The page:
||Sizes of Eruptions
Small volcanic eruptions. The volume of volcanic material tossed out in the bursts or flows of small eruptions is relatively small: a few football stadiums full (equal to a few million cubic feet or a few ten thousandths of a cubic mile). No worries, mate! After all, the inhabitants of the island of Stromboli in Italy simply ignore the virtually constant thumps of red-hot lava "bombs" being tossed out of the vent of their resident volcano. Of course, just how big or important a particular eruption appears depends largely on how close you are to it at the time. Even a small steam explosion seems huge if you happen to be standing right next to the vent when it "blows." And a single lava flow seems catastrophic if it happens to go right through your bedroom! Small eruptions may also be of concern if they are harbingers of bigger things to come--a large eruption.
Large volcanic eruptions. Large eruptions often make national and even international headlines, so you have probably heard of some of these: El Chichon, Mount Redoubt (which nearly nailed a passing jetliner!), and Mount St. Helens. Large eruptions affect areas as far as tens of miles away and typically eject a few tenths of a cubic mile of volcanic rock and lava (figure). Depending on the local population distribution, large eruptions can be very destructive of life and property. Potential hazards in these eruptions include huge blasts of superheated steam and pulverized rock, rock avalanches, massive clouds of volcanic ash, asphyxiating gases, and, in the cases of volcanoes with snow-caps or glaciers, giant mudflows. The eruption of Vesuvius (79 AD) buried the towns of Pompeii and Herculaneum in Italy and killed thousands of people with falling ash and poisonous gases. The main blast of steam and rock from the 1902 eruption of Mount Pelee on the Caribbean island of Martinique destroyed St. Pierre in less than two minutes, killing all but two of the city's 30,000 inhabitants. Ironically, warnings about the dangers of an imminent eruption were down-played by public officials anxious to keep the voting populace in town for an upcoming election. Unfortunately, the volcano exploded 3 days before the scheduled election, annihilating both electors and potential electees. Mudflows triggered by a 1985 eruption of Nevado del Ruiz in Columbia swept through a small town and killed 25,000 people. In contrast, only 57 people were killed in the 1980 Mount St. Helens eruption, largely because of its remote location and the effectiveness of public warnings.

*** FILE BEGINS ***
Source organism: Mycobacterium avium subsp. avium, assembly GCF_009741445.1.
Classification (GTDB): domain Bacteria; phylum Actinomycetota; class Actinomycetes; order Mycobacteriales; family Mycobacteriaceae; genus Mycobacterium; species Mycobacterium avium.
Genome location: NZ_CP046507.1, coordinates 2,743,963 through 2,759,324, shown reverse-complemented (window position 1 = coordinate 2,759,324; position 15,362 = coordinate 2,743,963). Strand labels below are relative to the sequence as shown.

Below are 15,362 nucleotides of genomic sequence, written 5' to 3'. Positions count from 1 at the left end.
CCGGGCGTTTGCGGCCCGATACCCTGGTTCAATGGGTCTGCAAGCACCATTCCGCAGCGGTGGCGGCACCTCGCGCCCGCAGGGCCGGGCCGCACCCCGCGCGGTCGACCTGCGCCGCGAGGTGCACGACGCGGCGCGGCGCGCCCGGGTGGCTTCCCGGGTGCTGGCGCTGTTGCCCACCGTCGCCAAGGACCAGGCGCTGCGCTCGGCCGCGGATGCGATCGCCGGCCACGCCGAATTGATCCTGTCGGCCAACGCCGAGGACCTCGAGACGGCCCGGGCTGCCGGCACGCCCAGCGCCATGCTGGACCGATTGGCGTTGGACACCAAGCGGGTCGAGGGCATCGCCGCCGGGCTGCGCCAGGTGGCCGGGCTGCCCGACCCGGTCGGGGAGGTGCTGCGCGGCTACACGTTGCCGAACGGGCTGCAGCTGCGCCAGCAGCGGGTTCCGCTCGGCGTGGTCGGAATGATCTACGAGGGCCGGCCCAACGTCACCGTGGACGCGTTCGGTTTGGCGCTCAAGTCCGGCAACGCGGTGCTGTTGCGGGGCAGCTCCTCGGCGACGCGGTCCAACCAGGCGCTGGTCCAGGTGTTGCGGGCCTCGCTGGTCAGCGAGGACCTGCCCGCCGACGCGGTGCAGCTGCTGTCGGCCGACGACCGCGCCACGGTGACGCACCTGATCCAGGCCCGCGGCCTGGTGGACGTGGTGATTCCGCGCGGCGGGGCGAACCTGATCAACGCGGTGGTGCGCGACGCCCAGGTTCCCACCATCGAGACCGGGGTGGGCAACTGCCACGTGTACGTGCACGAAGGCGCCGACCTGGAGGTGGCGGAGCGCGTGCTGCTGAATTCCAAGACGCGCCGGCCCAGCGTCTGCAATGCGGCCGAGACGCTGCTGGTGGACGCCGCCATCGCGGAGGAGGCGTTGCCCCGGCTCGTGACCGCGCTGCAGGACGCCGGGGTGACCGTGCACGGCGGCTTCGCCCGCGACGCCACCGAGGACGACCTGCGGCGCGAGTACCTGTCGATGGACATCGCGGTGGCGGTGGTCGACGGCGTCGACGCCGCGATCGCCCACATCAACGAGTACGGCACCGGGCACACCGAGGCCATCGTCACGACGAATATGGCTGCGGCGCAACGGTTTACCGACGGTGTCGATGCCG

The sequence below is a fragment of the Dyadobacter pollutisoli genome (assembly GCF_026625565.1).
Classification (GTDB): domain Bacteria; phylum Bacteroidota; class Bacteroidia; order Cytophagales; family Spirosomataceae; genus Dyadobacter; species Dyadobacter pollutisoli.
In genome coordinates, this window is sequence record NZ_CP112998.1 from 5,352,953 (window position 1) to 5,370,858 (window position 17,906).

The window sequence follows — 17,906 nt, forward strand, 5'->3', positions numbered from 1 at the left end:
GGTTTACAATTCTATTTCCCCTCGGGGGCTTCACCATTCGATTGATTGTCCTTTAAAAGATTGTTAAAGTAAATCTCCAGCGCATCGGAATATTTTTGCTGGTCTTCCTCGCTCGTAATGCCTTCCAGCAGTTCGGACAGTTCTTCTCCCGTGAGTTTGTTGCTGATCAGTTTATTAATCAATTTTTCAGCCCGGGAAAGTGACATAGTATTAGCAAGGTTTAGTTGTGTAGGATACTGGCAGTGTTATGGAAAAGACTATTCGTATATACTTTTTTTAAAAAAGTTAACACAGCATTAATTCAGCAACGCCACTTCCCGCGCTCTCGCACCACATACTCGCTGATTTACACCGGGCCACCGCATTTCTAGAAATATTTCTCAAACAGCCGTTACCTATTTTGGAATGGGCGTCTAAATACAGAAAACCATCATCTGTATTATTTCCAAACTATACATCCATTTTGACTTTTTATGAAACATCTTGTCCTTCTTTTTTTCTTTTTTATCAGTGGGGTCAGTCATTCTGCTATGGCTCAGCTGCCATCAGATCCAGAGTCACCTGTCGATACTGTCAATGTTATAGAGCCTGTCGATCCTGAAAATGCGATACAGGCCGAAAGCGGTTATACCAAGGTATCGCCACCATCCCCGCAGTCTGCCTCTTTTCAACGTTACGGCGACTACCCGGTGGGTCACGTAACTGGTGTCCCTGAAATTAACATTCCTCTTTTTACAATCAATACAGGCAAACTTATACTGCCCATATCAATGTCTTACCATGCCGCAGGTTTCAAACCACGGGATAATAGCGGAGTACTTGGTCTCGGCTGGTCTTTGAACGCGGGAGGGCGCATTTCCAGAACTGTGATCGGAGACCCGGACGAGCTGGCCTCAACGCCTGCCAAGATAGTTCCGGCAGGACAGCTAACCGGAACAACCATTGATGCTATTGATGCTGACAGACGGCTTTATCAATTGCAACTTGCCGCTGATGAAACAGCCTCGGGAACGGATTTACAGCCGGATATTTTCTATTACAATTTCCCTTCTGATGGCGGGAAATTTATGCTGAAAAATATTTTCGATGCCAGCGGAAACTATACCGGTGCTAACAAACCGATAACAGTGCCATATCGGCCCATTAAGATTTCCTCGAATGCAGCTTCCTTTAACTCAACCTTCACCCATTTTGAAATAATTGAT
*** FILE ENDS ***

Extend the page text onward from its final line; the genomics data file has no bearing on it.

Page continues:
As important as large eruptions appear locally, they are still relatively small compared to our next larger size classification of major eruptions.